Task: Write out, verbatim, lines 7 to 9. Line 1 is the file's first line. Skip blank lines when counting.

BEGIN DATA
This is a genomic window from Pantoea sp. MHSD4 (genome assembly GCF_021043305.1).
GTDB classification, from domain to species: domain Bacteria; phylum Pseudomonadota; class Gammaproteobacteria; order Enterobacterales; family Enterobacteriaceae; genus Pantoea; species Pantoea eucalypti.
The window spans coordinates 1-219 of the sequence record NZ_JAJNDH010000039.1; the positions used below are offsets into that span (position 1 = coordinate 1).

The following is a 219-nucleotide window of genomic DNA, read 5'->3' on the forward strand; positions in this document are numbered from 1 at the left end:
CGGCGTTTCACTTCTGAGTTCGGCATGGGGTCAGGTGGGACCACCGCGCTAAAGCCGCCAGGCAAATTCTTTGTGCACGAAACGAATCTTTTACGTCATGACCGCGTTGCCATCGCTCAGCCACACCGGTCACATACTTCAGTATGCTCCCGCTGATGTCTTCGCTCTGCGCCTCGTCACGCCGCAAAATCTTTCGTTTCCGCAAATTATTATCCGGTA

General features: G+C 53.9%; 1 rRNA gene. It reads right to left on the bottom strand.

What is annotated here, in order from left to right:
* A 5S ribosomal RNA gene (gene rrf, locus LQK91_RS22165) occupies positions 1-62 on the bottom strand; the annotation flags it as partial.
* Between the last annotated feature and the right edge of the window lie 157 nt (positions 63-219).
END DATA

What is annotated here, in order from left to right:
* A 5S ribosomal RNA gene (gene rrf, locus LQK91_RS22165) occupies positions 1-62 on the bottom strand; the annotation flags it as partial.
* Between the last annotated feature and the right edge of the window lie 157 nt (positions 63-219).